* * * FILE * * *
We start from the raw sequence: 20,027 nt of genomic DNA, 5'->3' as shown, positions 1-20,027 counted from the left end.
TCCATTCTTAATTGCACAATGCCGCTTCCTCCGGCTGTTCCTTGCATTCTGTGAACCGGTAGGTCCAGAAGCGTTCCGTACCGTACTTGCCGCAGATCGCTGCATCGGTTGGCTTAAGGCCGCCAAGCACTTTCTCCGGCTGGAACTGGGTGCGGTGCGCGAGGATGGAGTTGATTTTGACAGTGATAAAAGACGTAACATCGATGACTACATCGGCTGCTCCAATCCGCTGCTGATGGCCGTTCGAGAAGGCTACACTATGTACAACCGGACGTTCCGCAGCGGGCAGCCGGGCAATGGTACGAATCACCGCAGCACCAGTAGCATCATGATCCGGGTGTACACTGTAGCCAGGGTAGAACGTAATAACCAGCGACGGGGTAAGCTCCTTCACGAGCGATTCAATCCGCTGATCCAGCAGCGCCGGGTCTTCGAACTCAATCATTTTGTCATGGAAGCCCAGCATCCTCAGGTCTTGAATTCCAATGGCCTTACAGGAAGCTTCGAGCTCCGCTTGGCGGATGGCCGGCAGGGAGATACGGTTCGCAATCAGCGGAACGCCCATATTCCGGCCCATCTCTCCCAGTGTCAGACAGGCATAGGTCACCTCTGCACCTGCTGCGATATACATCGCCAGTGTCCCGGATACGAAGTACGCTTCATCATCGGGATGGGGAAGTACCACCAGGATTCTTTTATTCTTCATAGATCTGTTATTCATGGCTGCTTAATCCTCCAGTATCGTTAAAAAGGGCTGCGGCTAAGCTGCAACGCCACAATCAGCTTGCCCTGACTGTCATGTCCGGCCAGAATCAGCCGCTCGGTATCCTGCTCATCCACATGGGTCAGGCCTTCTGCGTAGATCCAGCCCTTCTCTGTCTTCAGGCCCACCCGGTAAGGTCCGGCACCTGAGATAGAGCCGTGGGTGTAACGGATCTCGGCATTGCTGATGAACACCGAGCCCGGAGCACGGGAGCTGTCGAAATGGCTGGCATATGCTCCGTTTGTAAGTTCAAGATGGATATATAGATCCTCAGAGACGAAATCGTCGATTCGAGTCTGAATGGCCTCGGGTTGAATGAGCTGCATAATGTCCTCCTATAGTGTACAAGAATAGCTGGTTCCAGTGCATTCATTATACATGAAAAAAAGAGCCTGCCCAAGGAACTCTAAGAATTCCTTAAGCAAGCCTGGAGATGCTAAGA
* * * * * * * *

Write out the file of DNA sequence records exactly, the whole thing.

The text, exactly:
We start from the raw sequence: 20,027 nt of genomic DNA, 5'->3' as shown, positions 1-20,027 counted from the left end.
TCCATTCTTAATTGCACAATGCCGCTTCCTCCGGCTGTTCCTTGCATTCTGTGAACCGGTAGGTCCAGAAGCGTTCCGTACCGTACTTGCCGCAGATCGCTGCATCGGTTGGCTTAAGGCCGCCAAGCACTTTCTCCGGCTGGAACTGGGTGCGGTGCGCGAGGATGGAGTTGATTTTGACAGTGATAAAAGACGTAACATCGATGACTACATCGGCTGCTCCAATCCGCTGCTGATGGCCGTTCGAGAAGGCTACACTATGTACAACCGGACGTTCCGCAGCGGGCAGCCGGGCAATGGTACGAATCACCGCAGCACCAGTAGCATCATGATCCGGGTGTACACTGTAGCCAGGGTAGAACGTAATAACCAGCGACGGGGTAAGCTCCTTCACGAGCGATTCAATCCGCTGATCCAGCAGCGCCGGGTCTTCGAACTCAATCATTTTGTCATGGAAGCCCAGCATCCTCAGGTCTTGAATTCCAATGGCCTTACAGGAAGCTTCGAGCTCCGCTTGGCGGATGGCCGGCAGGGAGATACGGTTCGCAATCAGCGGAACGCCCATATTCCGGCCCATCTCTCCCAGTGTCAGACAGGCATAGGTCACCTCTGCACCTGCTGCGATATACATCGCCAGTGTCCCGGATACGAAGTACGCTTCATCATCGGGATGGGGAAGTACCACCAGGATTCTTTTATTCTTCATAGATCTGTTATTCATGGCTGCTTAATCCTCCAGTATCGTTAAAAAGGGCTGCGGCTAAGCTGCAACGCCACAATCAGCTTGCCCTGACTGTCATGTCCGGCCAGAATCAGCCGCTCGGTATCCTGCTCATCCACATGGGTCAGGCCTTCTGCGTAGATCCAGCCCTTCTCTGTCTTCAGGCCCACCCGGTAAGGTCCGGCACCTGAGATAGAGCCGTGGGTGTAACGGATCTCGGCATTGCTGATGAACACCGAGCCCGGAGCACGGGAGCTGTCGAAATGGCTGGCATATGCTCCGTTTGTAAGTTCAAGATGGATATATAGATCCTCAGAGACGAAATCGTCGATTCGAGTCTGAATGGCCTCGGGTTGAATGAGCTGCATAATGTCCTCCTATAGTGTACAAGAATAGCTGGTTCCAGTGCATTCATTATACATGAAAAAAAGAGCCTGCCCAAGGAACTCTAAGAATTCCTTAAGCAAGCCTGGAGATGCTAAGA